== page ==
At the end of the day, knotty political questions especially the end stage of election, are resolved through a medium called realpolitik-the hard headed compromises,; subjective aspirations; and the appreciation of the relative positions of strength and weakness of contending players. It is the aspect of politics that otherwise morally upright politicians ordinarily deem offensive and repugnant. Given the make-up of Nigeria and the stunted growth of the political elite, it is futile to ever hope this process will routinely work to produce the elusive top class political leadership we crave.

Now I have nothing personal against Governor Rabiu Kwankwaso of Kano State and Speaker Aminu Tanbuwal but I have heard it said again and again that these are potential presidential candidates from the North. If we want to act on the submission that inability to get good leadership is the overriding political problem, then what is in the profile and bio data of these gentlemen that stands them out? Cheer leading a rapturous welcome party for Major Hamza Al Mustapha in Kano? And it is probably the same logic that would work against the proposition of idealistic candidates like Dangiwa Umar, Nuhu Ribadu and Audu Ogbe.

The lesson to learn from the return of Al Mustapha is that Nigerians are spiteful of one another and care less for each other’s sensibilities. This behaviour is by no means peculiar to the fans of Al Mustapha; it is a generalised syndrome of been alienated from a country under which we feel oppressed and persecuted. The sense of persecution has to do first and foremost with whosoever sits on the throne in Abuja. We feel persecuted because he has too much power to influence our standard of living for good or bad; we also feel persecuted because of a sense of dispossession-less the inside group in power.

It is in this regard that crude oil poses a unique danger to the corporate existence of Nigeria. It would sooner wreaked irrevocable damage to the political viability of Nigeria. It is what triggers desperate struggles to seize control of Abuja; It is at the root of the rationale for the preservation of the status quo and reduce its dysfunction to leadership problem. Yes leadership is our problem, and remains potentially the case for every society. That is why structures and institutions are formulated with the assumption that all societies are inherently prone to leadership failure and political dysfunction. Constitutions are then made with this assumption and anticipation in mind by designing built in checks and balances structurally and institutionally. No society, since the age of Hellenic antiquity, predicates good governance on the notion of an existing and available pool of philosopher kings.

Nigerians are given to exclaim that the president of Nigeria is the most powerful president in the world-but it seems we never pause to reflect on the implications of this wry observation. First it is an observation that says something has gone fundamentally wrong with our system-to have a president whose powers are coextensive with that of a middle-age sovereign. Second the capture of such a trophy becomes a do-or-die affair-as it is manifestly the case now and before. Third is the assumption and reality that the constituent units or the supposed constituent units, the states, are relegated to the status of vassal states. All the governors routinely queue to see the president almost on a weekly basis-for one patronage or another. Having the most powerful president is a self-evident reason to devolve this destructive power away from the centre to newly consolidated constituent units.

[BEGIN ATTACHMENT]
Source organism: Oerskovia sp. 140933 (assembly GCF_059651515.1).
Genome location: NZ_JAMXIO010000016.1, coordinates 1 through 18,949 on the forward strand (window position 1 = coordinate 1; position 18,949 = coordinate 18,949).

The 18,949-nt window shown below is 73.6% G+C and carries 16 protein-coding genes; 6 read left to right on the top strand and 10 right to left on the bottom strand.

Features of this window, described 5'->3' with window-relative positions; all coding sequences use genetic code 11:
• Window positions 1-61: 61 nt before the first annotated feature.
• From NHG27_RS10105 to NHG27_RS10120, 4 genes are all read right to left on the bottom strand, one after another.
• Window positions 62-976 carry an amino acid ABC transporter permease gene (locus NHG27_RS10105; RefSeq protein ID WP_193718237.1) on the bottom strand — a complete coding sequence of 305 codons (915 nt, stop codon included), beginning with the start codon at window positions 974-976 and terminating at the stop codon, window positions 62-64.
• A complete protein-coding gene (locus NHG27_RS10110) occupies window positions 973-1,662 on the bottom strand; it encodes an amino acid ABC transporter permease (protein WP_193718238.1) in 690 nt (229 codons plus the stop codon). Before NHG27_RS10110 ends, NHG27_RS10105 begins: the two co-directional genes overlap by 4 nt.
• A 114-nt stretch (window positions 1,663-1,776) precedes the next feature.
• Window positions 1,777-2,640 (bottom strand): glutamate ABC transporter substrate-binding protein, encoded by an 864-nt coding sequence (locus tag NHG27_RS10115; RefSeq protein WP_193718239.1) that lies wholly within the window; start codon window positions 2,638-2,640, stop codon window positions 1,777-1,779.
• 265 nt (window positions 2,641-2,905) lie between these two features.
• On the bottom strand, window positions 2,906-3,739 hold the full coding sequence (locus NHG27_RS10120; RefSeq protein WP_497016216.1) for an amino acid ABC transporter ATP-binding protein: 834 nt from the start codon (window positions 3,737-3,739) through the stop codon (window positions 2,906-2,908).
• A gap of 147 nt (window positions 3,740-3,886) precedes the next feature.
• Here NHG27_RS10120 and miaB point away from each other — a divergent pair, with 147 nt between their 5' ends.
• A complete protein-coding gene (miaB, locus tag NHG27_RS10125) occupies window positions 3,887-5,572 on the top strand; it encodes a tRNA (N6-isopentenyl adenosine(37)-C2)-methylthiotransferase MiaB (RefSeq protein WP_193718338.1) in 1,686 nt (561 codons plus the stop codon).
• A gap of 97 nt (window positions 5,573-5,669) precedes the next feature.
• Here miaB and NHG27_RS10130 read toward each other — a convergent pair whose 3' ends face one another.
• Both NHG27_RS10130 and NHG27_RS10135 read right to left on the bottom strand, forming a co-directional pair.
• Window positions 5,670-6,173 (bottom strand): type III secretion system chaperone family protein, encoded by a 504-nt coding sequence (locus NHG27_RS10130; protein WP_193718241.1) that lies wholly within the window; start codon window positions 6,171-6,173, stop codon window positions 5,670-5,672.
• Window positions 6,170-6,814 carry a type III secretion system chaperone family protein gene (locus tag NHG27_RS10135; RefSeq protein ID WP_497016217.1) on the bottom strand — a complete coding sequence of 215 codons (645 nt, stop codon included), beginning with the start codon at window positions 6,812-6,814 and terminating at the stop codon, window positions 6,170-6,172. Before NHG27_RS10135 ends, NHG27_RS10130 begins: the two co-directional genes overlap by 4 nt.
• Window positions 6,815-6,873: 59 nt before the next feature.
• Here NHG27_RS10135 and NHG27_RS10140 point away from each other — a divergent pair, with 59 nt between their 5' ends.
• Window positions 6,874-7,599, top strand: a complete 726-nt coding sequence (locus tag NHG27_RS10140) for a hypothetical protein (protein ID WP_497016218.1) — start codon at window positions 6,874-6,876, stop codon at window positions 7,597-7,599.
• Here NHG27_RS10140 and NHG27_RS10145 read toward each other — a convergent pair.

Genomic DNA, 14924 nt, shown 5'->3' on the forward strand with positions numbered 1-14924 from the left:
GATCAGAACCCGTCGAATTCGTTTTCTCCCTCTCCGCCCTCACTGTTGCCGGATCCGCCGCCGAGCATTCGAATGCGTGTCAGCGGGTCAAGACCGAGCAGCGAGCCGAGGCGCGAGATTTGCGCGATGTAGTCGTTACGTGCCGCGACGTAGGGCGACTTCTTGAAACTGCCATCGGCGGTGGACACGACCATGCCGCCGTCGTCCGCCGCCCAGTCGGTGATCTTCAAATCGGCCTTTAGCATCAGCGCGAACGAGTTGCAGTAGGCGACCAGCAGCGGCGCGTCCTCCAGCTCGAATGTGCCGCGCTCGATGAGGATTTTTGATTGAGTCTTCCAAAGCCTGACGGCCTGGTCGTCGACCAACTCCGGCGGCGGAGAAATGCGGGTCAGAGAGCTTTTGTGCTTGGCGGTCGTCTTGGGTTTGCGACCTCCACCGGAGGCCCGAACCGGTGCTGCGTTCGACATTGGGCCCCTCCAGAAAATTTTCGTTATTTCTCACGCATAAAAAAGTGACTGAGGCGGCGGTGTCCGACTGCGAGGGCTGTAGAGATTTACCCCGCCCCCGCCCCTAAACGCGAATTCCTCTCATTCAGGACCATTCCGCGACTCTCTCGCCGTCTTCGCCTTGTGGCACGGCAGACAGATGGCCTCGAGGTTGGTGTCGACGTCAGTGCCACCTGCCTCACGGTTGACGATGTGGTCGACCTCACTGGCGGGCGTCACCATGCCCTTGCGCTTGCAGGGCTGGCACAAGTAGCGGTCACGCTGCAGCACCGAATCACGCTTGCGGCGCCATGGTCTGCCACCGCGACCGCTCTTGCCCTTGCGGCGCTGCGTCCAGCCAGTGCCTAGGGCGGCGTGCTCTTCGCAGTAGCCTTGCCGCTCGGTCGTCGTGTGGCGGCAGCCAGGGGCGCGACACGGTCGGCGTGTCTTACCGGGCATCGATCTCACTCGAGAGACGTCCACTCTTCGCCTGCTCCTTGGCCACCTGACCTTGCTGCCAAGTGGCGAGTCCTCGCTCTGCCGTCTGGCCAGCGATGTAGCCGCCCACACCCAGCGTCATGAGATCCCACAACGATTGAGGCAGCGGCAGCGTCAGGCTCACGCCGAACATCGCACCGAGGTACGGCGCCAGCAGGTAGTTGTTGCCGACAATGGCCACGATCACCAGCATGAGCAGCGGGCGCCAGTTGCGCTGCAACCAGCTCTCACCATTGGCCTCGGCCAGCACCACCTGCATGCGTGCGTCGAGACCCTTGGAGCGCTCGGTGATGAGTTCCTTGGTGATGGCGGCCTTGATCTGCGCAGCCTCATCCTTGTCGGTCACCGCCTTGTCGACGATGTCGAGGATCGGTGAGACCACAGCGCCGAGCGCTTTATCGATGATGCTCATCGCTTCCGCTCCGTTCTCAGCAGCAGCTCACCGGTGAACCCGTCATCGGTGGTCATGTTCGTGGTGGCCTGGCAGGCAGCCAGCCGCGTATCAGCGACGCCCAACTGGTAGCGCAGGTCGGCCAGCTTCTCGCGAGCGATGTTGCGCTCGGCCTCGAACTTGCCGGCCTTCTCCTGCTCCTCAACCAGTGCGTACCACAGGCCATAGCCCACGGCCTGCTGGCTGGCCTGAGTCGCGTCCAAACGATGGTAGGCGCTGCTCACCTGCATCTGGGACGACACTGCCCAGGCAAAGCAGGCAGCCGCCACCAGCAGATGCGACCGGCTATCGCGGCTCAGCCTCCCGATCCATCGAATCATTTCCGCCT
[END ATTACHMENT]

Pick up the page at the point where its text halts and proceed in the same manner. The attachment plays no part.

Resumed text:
It is true that Nigeria is a product of its history but the expectation is that we learn the right lessons from that history and not mindlessly reify a self-abnegating legacy. We fought a civil war but it was not a war between good and bad and the outcome was not a victory of good over evil. In the situation in which the Eastern region found itself in the second half of 1966, can it be said that there was no justification for demanding confederation failing which secession became the alternate option? Equally, how were the officers of Northern origin expected to react to the clearly lopsided bloody coup of January 1966?

The notoriety of the first military coup was to upset the political equilibrium of Nigeria and unleash a momentum that acquired the logic of its own. It provoked and legitimised a zero sum; winner-takes-all attitude to the politics of Nigeria which eventually resolved in the culture of the military tail wagging the Nigeria dog; of military might is right. Thus was born the interminable era of military-led regional hegemony. Talks of Federalism or not then became secondary to the sustenance of this new power construct. In my thinking federalism was systematically subverted by the long tenure of military intervention and it took the return to civil democratic rule to expose just how extensive the foundational Nigeria federalism had been compromised.

A perennial feature of Nigeria’s politics is the trans-regional nature of alliances that are constructed to contest presidential elections. The calculation of the All Progressive Congress (APC) for winning the presidential election is, for instance, predicated on General Mohammadu Buhari and Senator Ahmed Bola Tinubu winning the far North and the South-west respectively. Is this not a manifestation of decentralised federalism in practice?- where supposedly national election battles are waged on regional basis.

In the final analysis, we should all realise that the clock is ticking and we can make the choice that stares us in the face or bury our heads in the sand-in imitation of the ostriches in the farm of my big brother, Dangiwa Umar.


Read this article in the Thisday Newspapers


Op-ed pieces and contributions are the opinions of the writers only and do not represent the opinions of Y!/YNaija